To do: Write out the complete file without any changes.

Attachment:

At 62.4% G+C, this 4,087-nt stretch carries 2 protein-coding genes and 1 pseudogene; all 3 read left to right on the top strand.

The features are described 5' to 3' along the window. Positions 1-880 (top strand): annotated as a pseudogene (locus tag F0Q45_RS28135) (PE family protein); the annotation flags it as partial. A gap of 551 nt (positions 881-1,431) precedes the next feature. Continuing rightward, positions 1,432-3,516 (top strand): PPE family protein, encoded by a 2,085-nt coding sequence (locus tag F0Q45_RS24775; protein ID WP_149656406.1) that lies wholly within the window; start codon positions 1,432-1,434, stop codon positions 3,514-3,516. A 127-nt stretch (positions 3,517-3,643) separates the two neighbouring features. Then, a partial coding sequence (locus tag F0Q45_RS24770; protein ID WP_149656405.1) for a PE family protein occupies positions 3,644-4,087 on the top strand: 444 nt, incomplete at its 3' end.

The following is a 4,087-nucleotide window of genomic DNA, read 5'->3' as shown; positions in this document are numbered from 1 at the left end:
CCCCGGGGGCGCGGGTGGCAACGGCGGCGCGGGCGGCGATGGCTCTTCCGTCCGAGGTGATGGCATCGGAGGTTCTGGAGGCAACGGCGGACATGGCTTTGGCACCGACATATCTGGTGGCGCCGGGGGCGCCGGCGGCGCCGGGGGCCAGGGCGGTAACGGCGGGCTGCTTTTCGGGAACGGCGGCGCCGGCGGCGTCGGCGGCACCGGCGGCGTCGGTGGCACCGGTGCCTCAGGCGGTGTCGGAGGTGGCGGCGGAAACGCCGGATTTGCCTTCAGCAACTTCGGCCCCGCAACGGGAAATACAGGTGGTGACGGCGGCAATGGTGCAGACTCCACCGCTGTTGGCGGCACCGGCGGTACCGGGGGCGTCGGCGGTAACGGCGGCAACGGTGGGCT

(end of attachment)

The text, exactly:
At 62.4% G+C, this 4,087-nt stretch carries 2 protein-coding genes and 1 pseudogene; all 3 read left to right on the top strand.

The features are described 5' to 3' along the window. Positions 1-880 (top strand): annotated as a pseudogene (locus tag F0Q45_RS28135) (PE family protein); the annotation flags it as partial. A gap of 551 nt (positions 881-1,431) precedes the next feature. Continuing rightward, positions 1,432-3,516 (top strand): PPE family protein, encoded by a 2,085-nt coding sequence (locus tag F0Q45_RS24775; protein ID WP_149656406.1) that lies wholly within the window; start codon positions 1,432-1,434, stop codon positions 3,514-3,516. A 127-nt stretch (positions 3,517-3,643) separates the two neighbouring features. Then, a partial coding sequence (locus tag F0Q45_RS24770; protein ID WP_149656405.1) for a PE family protein occupies positions 3,644-4,087 on the top strand: 444 nt, incomplete at its 3' end.

The following is a 4,087-nucleotide window of genomic DNA, read 5'->3' as shown; positions in this document are numbered from 1 at the left end:
CCCCGGGGGCGCGGGTGGCAACGGCGGCGCGGGCGGCGATGGCTCTTCCGTCCGAGGTGATGGCATCGGAGGTTCTGGAGGCAACGGCGGACATGGCTTTGGCACCGACATATCTGGTGGCGCCGGGGGCGCCGGCGGCGCCGGGGGCCAGGGCGGTAACGGCGGGCTGCTTTTCGGGAACGGCGGCGCCGGCGGCGTCGGCGGCACCGGCGGCGTCGGTGGCACCGGTGCCTCAGGCGGTGTCGGAGGTGGCGGCGGAAACGCCGGATTTGCCTTCAGCAACTTCGGCCCCGCAACGGGAAATACAGGTGGTGACGGCGGCAATGGTGCAGACTCCACCGCTGTTGGCGGCACCGGCGGTACCGGGGGCGTCGGCGGTAACGGCGGCAACGGTGGGCT